Food Safety: Halloween candy made in China wins the scariest ghost costume.

1.        Is your kids Halloween candy safe?

With Halloween being right around the corner food safety has to be on every mother’s mind. What candy is made in China? What is the likelihood that melamine could contaminate the candy my child is given? Ever parent needs to consider warning their children to eat no candy while on the go but to wait till they get home and allow the parents the opportunity to inspect their booty. No ifs, ands, or buts allowed.


And if there is any possibility of contamination, play it safe and throw it out!

1.      Candy made in China sickens 23 schoolchildren in Cebu.


3.      Melamine found in sunflowers.


5.      Jelly beans.


7.      Lollypops made in China.


9.      Halloween Candy "Made in China" Buy At Your On Risk


11.  Gummies from China


Here is the querie I Googled:  Where can I get a complete list of Chinese companies that manufacture candy and that are sold in the United States?


What came up? Company List - Found 547 companies for 'Candy'


Obviously it would be senseless to list those companies here. This Halloween instead of risking kidney failure for your children write to the lobbyists send a message to the foreign companies who sell candy in the U.S. market by not buying their candy. This will demand they clean up their act.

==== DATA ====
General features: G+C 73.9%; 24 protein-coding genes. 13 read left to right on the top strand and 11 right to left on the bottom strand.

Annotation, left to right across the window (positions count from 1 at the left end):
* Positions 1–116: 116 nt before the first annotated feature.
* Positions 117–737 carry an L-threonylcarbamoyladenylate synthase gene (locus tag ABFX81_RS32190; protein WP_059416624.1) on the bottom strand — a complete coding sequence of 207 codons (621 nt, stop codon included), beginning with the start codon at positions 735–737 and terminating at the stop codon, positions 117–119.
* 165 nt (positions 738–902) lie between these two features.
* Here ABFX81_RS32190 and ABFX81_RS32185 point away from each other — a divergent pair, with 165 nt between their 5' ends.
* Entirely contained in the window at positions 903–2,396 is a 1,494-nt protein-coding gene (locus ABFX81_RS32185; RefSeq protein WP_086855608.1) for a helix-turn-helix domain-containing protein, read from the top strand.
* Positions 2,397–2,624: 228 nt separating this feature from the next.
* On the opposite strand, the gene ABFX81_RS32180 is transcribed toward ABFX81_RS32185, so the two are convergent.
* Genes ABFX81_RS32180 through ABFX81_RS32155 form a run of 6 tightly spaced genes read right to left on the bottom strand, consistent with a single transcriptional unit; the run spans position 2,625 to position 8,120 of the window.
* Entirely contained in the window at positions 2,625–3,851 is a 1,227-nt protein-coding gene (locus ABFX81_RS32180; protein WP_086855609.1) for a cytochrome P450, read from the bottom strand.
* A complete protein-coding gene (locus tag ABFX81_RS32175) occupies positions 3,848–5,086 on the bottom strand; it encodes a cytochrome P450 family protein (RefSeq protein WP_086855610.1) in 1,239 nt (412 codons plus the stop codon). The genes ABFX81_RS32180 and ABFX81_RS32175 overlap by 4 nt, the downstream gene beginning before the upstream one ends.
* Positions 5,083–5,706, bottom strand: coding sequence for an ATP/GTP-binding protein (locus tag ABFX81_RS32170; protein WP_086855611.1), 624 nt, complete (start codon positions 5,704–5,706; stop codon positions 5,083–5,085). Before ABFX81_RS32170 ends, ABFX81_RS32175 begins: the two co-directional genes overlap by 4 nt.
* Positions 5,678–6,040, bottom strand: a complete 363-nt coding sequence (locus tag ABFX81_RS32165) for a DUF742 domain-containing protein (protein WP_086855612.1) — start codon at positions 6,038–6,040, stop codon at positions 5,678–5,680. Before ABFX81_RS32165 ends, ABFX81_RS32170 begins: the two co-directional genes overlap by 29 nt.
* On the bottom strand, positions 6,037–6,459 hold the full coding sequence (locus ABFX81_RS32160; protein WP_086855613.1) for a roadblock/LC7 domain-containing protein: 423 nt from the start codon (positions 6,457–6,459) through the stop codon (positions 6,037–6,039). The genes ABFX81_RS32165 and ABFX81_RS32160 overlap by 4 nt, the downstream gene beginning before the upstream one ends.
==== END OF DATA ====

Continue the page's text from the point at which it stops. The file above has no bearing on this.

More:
And if you didn’t have enough to worry about with melamine, look what Mars and Nestle are lobbying the halls of Washington about. The right to sell candy intended for 3 – to 8- year olds that has a small toy inside the chocolate shell.


The fight is over a product called Nestle Magic, a chocolate ball covering a plastic shell, inside of which is a small plastic toy in the form of a Disney character. The product is aimed at 3- to 8-year-olds.


A child is supposed to break open the chocolate, separate the two halves of the plastic shell and take out the hard plastic figure. Some consumer groups have complained that the product is dangerous because the toy presents a choking hazard. They argue that it is irresponsible to associate toys with something that goes into the mouth, like candy.

It makes me wonder what the children of lobbyists eat for Halloween.

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